The benefits of shopping at farmers’ markets
Agriculture is a $3.6 billion-a-year industry in New York. About 25 percent of the state’s land area,
or 7.55 million acres, is used by more than 35,000 farms to produce an array of products. Many of
these farms are small, family-owned businesses that invest deeply in our communities. Whether you
are biting into a crisp apple or enjoying a glass of wine—New York’s farm products are ranked among
the top in the nation.
One of the best ways to access these goods is a visit to your local farmers’ market. Scattered across
the state from New York City to the Adirondacks to Niagara Falls, each week local farmers’ markets
bring the freshest farm produce directly to you. By buying directly from the farmer, you invest in
agriculture and ensure that your family is eating the best of what New York has to offer.
New York’s farmers are an important part of our economy. I encourage you to visit some of the local
markets listed in this pamphlet. As always, if you have any questions or concerns, please don’t
hesitate to contact my office at 718-383-7474.
Member of Assembly
Farmers’ markets create a vibrant public space that brings community members together.
People of all ages and backgrounds go to farmers’ markets to enjoy local goods and fresh
air, and interact with their friends and neighbors.
There are also programs available, so everyone can shop at and enjoy all that farmers’
markets have to offer.
The Farmers’ Market Nutrition Program (FMNP) provides coupons to eligible Women,
Infants and Children (WIC), and Commodity Supplemental Food Program (CSFP)
participants that are only valid at farmers’ markets and can only be spent on fresh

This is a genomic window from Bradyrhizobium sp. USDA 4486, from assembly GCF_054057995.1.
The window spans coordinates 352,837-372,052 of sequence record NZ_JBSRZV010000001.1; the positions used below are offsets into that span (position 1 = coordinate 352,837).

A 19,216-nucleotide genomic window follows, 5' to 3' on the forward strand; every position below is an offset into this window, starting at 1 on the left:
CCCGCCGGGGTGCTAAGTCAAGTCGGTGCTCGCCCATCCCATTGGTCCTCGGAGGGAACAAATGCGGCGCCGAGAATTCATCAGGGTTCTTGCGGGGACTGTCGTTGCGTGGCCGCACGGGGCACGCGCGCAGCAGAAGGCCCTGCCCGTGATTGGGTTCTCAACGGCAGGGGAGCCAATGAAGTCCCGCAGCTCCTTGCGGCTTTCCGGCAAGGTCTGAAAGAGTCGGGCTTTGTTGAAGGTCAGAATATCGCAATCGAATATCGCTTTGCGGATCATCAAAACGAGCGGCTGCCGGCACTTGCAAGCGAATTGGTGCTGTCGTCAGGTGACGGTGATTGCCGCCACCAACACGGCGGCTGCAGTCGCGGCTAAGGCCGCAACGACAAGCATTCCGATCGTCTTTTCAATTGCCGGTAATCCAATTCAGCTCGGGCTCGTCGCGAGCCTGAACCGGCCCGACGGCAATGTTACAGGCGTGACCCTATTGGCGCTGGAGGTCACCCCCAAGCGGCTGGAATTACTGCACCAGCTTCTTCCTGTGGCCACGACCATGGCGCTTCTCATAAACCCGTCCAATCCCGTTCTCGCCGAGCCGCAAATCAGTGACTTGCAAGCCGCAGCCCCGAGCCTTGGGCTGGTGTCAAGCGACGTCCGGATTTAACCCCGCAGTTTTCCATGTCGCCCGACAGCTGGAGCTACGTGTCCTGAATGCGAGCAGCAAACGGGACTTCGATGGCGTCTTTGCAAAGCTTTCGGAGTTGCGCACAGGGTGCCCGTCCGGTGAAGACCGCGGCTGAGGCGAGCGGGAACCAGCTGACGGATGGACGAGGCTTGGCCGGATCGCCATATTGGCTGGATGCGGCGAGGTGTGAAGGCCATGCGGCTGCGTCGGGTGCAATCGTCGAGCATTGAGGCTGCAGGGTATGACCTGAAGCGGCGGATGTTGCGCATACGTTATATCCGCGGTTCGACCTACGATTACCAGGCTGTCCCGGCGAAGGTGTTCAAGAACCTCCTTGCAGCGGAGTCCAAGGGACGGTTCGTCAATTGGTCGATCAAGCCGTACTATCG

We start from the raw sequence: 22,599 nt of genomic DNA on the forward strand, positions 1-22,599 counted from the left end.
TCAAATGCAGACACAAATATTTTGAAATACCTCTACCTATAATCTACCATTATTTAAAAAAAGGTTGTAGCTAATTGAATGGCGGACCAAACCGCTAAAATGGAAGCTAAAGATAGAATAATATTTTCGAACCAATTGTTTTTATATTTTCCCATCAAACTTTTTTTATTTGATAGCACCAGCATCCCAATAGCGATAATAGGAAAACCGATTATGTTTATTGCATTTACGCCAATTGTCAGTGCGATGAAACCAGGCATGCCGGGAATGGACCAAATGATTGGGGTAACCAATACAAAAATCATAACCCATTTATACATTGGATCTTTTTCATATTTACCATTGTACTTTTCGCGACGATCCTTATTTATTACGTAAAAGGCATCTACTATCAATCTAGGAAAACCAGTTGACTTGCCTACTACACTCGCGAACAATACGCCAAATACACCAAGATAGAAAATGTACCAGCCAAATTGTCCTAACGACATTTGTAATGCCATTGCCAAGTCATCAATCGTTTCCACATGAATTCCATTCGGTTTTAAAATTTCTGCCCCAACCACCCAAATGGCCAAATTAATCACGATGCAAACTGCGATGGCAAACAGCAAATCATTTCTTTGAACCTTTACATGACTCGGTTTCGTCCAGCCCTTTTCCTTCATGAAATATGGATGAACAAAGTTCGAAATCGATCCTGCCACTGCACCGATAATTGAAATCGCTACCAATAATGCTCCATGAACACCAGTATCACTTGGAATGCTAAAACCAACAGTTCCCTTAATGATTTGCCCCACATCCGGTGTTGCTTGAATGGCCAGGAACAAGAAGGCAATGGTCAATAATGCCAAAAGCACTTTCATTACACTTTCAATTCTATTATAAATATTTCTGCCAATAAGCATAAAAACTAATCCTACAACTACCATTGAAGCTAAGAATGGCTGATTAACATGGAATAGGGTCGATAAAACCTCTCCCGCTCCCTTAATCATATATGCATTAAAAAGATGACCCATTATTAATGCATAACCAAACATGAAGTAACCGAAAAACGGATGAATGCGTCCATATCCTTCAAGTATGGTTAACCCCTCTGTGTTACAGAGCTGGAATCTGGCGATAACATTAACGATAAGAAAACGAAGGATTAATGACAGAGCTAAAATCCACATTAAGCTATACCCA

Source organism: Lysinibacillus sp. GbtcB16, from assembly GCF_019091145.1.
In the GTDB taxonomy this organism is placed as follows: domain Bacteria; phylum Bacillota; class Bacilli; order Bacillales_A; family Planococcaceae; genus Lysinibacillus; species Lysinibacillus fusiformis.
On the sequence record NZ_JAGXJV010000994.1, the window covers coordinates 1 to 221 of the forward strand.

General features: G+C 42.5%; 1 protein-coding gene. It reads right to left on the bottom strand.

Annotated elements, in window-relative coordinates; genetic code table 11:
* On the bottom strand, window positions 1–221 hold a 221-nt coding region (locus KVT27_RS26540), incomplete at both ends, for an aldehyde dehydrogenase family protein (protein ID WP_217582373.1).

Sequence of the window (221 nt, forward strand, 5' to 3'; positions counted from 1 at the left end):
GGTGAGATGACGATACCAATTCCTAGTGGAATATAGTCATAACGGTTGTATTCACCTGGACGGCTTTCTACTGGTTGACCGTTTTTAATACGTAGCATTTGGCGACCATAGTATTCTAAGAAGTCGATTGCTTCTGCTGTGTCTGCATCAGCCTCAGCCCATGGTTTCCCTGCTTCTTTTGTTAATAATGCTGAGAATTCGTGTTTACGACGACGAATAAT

fruits and vegetables. In 2008, 114,000 low-income seniors and 250,000 WIC families
benefited from the program. For more information about FMNP, contact your local WIC
agency at (845) 292-5910 ext. 5, or visit
The Farmers’ Market Wireless EBT program provides a handheld wireless terminal to
farmers’ markets for the acceptance and processing of electronic food stamp benefits.
For more information about how to receive food stamps, call (800) 342-3009 and press
1 for food stamps, or in New York City, call (877) 472-8411.
Farmers’ markets provide a variety of fresh, delicious produce depending on the month and the farmers’
market you attend. Seasonal produce you may find at your local farmers’ market:
strawberries, broccoli, cabbage, radishes, asparagus, peas, beets, lettuce, rhubarb, spinach, summer
squash and zucchini
blueberries, cherries, peaches, plums, raspberries, corn, carrots, cucumbers, eggplant, peppers, potatoes, herbs, onions and tomatoes
blackberries, cantaloupes, cauliflower, celery, leeks, turnips, prunes and pears
watermelon, dry beans, brussel sprouts, apples, grapes, kale and lima beans
parsnips and pumpkins
Check out your local farmers’ market!
Farmers’ markets near you and their hours:
Municipal lot, Ball and Front streets
Saturdays, 8 a.m. – 2 p.m.
Erie Way from Grow to Cottage streets
Saturdays, 11 a.m. – 1 p.m.
190 N. Main St. between
routes 17A and 94, across from Quick Check
Tuesdays, 10 a.m. – 6 p.m.
Early birds are welcome.
Village Square, Main St. and South Church St.
Fridays, 10 a.m. – 5 p.m.
Museum Village, 1010 Rt. 17M
Wednesdays, 9 a.m. – 3 p.m.
Main and New streets
behind the Crawford Cultural Center
Saturdays, 9 a.m. – 1:30 p.m.
South Street parking lot
Sundays, 9 a.m. – 2 p.m.
Mail Road cul-de-sac at the
intersection of Route 97 and Route 55
Saturdays, 10 a.m. – 2 p.m.
Callicoon Creek Park, Audrey Dorrer Rd
Sundays, 11 a.m. – 2 p.m.
Parking lot across from post office,
Main Street (State Hwy. 52)
Thursdays, 2 p.m. – 6 p.m.
3586 NYS Rt. 55, pavilion
behind Kauneonga Lake Fire Dept.
Fridays, 3 p.m. – 6 p.m.
Village parking lot, Darbee Lane
Fridays, 3 p.m. – 6 p.m.
Public library parking lot
Saturdays, 3 p.m. – 6:30 p.m.
Hurd and West Shore roads
Aug. 30 – Oct. 11
Sundays, 11 a.m. – 4 p.m.
Old Rt. 17 across from
Sundays, 10 a.m. – 2 p.m.